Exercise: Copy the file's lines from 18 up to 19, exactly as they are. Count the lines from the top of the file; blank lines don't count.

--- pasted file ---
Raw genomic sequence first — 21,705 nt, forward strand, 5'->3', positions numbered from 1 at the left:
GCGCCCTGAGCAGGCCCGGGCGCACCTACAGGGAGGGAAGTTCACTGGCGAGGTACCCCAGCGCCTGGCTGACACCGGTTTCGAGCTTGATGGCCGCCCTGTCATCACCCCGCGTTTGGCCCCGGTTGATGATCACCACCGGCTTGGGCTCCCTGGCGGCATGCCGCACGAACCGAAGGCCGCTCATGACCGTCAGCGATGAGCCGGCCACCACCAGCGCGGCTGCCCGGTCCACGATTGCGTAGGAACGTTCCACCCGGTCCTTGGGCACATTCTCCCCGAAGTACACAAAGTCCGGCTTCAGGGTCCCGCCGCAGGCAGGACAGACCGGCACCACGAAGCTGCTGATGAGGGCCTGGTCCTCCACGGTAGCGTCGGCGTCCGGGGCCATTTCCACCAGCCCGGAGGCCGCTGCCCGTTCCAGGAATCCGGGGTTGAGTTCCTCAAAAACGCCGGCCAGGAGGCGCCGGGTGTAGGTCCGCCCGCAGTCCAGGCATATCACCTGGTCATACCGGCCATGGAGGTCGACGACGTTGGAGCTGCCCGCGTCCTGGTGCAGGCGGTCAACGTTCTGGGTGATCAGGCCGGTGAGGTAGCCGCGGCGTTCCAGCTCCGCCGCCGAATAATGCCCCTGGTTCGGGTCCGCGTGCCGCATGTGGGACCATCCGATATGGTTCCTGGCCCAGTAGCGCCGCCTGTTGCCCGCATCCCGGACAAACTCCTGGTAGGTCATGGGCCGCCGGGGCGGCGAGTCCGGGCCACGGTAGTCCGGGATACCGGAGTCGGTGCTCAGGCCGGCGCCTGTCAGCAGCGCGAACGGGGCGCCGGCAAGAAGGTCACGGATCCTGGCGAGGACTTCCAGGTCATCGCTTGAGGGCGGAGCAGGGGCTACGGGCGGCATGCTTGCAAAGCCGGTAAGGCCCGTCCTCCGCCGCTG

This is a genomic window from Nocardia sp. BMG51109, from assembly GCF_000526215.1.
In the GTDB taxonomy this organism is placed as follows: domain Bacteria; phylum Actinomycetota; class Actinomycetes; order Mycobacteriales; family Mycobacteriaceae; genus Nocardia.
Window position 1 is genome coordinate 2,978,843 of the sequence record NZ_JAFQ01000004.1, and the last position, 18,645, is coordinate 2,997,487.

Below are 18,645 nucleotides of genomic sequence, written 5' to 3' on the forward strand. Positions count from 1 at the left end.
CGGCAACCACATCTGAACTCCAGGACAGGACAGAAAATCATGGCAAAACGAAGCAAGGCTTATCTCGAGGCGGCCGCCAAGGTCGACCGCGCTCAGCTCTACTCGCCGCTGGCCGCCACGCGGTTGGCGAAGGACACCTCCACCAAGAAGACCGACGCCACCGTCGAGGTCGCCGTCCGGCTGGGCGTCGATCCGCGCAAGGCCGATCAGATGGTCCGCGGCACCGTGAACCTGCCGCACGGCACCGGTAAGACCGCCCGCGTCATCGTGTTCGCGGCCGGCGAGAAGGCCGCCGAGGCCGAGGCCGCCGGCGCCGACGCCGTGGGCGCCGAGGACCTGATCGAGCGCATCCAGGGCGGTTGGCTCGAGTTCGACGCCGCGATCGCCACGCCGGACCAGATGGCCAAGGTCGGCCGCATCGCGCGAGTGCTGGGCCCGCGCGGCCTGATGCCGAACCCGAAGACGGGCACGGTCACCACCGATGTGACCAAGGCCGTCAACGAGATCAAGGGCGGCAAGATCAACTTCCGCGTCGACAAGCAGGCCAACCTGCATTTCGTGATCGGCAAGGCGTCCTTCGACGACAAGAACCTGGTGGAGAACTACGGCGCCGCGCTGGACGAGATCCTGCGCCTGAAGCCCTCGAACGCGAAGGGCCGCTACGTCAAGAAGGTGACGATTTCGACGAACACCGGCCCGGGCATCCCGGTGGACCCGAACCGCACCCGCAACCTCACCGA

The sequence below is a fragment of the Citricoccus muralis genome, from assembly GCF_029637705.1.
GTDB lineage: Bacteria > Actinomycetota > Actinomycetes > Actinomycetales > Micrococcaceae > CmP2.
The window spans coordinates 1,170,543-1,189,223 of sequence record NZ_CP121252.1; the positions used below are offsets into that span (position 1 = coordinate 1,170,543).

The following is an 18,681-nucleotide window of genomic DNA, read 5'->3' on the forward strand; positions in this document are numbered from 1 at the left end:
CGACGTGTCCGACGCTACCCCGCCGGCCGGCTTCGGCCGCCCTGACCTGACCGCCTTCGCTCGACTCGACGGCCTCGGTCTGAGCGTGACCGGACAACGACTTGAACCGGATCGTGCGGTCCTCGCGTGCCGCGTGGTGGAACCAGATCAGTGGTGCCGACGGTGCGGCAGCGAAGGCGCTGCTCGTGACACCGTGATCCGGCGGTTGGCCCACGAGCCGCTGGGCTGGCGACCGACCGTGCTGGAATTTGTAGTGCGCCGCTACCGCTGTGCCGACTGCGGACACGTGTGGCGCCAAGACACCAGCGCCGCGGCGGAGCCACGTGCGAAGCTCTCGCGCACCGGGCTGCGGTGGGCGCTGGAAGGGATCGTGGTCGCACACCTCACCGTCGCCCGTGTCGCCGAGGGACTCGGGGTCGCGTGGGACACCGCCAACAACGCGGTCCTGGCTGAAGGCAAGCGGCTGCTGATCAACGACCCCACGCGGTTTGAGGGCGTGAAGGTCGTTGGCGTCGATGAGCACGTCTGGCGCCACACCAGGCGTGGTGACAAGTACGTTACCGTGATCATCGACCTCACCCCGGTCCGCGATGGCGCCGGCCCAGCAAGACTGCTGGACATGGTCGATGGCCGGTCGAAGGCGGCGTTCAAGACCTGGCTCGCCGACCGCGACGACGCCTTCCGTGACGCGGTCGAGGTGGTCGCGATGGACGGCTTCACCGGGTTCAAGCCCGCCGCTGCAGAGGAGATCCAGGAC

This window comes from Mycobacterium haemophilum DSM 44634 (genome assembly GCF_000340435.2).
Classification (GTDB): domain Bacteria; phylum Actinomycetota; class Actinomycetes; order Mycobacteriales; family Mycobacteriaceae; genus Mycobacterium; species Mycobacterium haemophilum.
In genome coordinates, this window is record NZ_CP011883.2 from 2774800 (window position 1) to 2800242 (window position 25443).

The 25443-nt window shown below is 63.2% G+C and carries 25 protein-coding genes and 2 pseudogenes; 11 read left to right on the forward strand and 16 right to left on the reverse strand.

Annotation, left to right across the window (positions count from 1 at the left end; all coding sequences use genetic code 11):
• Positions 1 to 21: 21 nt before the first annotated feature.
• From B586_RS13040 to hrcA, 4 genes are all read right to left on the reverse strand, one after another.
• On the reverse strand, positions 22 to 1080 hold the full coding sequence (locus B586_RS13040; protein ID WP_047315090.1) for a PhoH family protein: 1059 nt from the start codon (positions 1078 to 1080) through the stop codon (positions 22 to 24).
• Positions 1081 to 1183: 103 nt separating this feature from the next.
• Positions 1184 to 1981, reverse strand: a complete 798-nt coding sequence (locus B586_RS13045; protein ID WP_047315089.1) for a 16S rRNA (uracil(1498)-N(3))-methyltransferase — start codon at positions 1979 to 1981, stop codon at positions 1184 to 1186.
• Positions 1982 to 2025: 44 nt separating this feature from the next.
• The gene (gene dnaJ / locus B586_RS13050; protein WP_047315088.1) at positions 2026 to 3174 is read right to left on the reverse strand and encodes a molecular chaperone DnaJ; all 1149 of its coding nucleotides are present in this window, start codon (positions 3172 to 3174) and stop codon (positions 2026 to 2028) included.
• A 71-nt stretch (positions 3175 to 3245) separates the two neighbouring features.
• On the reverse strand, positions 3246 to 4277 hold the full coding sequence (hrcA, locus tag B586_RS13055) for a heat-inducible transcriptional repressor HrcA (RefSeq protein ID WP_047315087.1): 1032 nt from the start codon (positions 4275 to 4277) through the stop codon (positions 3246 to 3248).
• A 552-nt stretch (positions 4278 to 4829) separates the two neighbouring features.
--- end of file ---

• Positions 1 to 21: 21 nt before the first annotated feature.
• From B586_RS13040 to hrcA, 4 genes are all read right to left on the reverse strand, one after another.